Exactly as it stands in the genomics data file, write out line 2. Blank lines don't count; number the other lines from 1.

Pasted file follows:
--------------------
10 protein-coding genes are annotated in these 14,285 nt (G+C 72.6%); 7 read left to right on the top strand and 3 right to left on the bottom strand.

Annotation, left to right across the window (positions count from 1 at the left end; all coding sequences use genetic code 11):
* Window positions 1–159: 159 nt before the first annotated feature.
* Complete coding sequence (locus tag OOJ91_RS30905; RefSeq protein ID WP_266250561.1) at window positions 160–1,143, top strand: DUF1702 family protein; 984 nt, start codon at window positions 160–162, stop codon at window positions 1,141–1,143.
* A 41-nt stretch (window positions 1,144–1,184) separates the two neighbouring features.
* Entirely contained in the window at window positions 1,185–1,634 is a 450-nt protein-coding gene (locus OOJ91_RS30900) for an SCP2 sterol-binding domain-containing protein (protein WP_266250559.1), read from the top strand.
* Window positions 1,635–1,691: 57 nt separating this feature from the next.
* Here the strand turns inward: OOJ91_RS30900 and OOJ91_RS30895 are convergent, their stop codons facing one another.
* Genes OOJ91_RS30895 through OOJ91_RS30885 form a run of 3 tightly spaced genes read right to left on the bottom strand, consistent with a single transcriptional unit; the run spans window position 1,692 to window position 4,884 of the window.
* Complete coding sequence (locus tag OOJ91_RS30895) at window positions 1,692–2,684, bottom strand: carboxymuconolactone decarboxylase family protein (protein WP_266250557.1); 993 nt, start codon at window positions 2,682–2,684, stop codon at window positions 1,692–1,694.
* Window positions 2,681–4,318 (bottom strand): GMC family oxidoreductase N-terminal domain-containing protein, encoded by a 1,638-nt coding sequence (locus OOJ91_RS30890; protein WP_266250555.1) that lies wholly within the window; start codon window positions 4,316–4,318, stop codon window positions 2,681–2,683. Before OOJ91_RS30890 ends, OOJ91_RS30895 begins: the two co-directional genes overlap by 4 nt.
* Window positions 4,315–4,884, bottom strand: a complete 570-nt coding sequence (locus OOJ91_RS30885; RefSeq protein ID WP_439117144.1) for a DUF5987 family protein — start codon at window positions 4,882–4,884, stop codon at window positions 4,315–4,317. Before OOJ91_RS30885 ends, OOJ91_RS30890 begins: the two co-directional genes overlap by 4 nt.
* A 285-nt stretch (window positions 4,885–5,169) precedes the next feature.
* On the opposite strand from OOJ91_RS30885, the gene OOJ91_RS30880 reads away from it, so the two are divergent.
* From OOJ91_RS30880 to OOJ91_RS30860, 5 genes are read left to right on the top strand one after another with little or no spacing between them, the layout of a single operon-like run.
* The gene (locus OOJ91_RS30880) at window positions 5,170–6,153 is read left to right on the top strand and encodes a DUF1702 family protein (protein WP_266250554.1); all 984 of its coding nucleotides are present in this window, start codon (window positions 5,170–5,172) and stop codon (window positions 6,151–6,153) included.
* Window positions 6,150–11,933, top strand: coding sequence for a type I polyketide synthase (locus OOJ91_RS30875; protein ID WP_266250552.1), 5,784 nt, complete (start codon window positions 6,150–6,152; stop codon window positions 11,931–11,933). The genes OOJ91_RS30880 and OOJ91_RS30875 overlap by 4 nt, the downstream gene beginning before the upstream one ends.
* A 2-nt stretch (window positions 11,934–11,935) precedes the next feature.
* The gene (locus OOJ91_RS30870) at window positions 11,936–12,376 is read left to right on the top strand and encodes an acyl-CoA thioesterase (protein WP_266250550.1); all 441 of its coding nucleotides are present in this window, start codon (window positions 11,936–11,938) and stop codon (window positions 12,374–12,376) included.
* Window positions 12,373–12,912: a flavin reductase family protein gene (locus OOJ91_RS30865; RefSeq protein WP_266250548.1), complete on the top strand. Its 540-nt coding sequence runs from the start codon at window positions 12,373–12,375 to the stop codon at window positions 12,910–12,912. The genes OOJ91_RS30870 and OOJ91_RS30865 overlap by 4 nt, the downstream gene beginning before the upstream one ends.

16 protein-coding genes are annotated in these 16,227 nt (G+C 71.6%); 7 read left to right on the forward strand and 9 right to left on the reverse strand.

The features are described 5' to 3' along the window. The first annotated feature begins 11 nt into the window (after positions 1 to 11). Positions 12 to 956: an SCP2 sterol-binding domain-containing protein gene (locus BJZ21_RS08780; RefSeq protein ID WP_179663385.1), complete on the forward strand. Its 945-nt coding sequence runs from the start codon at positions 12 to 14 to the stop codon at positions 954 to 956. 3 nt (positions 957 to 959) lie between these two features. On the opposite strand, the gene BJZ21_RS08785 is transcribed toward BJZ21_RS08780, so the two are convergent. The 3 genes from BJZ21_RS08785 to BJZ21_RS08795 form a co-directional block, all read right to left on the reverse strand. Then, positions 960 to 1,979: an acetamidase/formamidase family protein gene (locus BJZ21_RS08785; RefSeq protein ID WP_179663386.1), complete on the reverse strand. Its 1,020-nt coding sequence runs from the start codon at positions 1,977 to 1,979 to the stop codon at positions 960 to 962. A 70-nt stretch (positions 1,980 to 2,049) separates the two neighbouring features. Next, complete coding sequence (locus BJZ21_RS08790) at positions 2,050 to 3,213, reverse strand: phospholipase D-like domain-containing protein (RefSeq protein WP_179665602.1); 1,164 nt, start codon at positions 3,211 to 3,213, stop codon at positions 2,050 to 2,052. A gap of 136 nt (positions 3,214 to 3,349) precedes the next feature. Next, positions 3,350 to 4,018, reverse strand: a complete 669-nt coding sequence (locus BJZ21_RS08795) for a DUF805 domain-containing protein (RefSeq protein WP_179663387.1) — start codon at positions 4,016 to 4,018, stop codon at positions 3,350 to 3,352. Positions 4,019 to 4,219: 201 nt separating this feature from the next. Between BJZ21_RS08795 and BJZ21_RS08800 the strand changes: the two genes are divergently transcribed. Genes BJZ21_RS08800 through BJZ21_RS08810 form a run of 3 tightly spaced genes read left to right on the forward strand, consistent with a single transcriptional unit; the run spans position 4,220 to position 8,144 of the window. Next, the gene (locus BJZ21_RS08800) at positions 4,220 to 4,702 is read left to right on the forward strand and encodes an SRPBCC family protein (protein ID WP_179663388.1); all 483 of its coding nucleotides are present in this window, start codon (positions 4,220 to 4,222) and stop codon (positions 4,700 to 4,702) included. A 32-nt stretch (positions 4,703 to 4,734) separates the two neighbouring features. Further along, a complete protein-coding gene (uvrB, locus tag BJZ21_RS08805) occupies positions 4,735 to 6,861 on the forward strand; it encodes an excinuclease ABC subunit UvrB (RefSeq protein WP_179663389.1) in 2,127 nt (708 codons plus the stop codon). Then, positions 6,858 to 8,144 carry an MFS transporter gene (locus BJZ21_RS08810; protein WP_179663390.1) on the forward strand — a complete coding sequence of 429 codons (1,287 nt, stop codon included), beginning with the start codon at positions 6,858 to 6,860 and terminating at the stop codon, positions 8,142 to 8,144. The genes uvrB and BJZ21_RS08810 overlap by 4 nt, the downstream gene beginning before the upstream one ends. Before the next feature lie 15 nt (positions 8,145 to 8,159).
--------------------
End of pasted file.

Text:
Annotation, left to right across the window (positions count from 1 at the left end; all coding sequences use genetic code 11):